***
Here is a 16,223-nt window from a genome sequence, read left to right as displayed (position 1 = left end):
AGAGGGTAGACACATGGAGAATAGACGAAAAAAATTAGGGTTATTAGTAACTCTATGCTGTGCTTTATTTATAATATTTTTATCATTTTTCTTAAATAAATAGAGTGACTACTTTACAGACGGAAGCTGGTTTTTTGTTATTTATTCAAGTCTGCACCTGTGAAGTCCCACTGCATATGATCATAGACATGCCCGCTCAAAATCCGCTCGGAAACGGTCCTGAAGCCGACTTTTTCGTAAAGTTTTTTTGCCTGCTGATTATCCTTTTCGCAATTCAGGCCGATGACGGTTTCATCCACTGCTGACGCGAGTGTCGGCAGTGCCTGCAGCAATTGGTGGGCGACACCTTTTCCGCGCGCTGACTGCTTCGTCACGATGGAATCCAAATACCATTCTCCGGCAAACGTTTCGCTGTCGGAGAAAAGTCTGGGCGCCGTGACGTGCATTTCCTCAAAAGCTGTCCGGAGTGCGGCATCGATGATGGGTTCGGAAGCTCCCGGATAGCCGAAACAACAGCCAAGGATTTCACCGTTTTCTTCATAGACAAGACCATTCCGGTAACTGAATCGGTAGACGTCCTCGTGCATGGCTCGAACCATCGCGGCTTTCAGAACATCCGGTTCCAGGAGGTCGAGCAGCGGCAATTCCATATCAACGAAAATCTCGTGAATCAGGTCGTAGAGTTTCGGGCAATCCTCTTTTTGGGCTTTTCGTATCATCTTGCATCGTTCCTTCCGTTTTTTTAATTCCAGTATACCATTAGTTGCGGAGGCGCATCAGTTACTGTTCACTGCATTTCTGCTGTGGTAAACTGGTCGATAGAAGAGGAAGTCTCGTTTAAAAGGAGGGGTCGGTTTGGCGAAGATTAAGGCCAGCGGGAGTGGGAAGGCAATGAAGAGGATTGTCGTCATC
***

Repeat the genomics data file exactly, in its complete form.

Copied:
Here is a 16,223-nt window from a genome sequence, read left to right as displayed (position 1 = left end):
AGAGGGTAGACACATGGAGAATAGACGAAAAAAATTAGGGTTATTAGTAACTCTATGCTGTGCTTTATTTATAATATTTTTATCATTTTTCTTAAATAAATAGAGTGACTACTTTACAGACGGAAGCTGGTTTTTTGTTATTTATTCAAGTCTGCACCTGTGAAGTCCCACTGCATATGATCATAGACATGCCCGCTCAAAATCCGCTCGGAAACGGTCCTGAAGCCGACTTTTTCGTAAAGTTTTTTTGCCTGCTGATTATCCTTTTCGCAATTCAGGCCGATGACGGTTTCATCCACTGCTGACGCGAGTGTCGGCAGTGCCTGCAGCAATTGGTGGGCGACACCTTTTCCGCGCGCTGACTGCTTCGTCACGATGGAATCCAAATACCATTCTCCGGCAAACGTTTCGCTGTCGGAGAAAAGTCTGGGCGCCGTGACGTGCATTTCCTCAAAAGCTGTCCGGAGTGCGGCATCGATGATGGGTTCGGAAGCTCCCGGATAGCCGAAACAACAGCCAAGGATTTCACCGTTTTCTTCATAGACAAGACCATTCCGGTAACTGAATCGGTAGACGTCCTCGTGCATGGCTCGAACCATCGCGGCTTTCAGAACATCCGGTTCCAGGAGGTCGAGCAGCGGCAATTCCATATCAACGAAAATCTCGTGAATCAGGTCGTAGAGTTTCGGGCAATCCTCTTTTTGGGCTTTTCGTATCATCTTGCATCGTTCCTTCCGTTTTTTTAATTCCAGTATACCATTAGTTGCGGAGGCGCATCAGTTACTGTTCACTGCATTTCTGCTGTGGTAAACTGGTCGATAGAAGAGGAAGTCTCGTTTAAAAGGAGGGGTCGGTTTGGCGAAGATTAAGGCCAGCGGGAGTGGGAAGGCAATGAAGAGGATTGTCGTCATC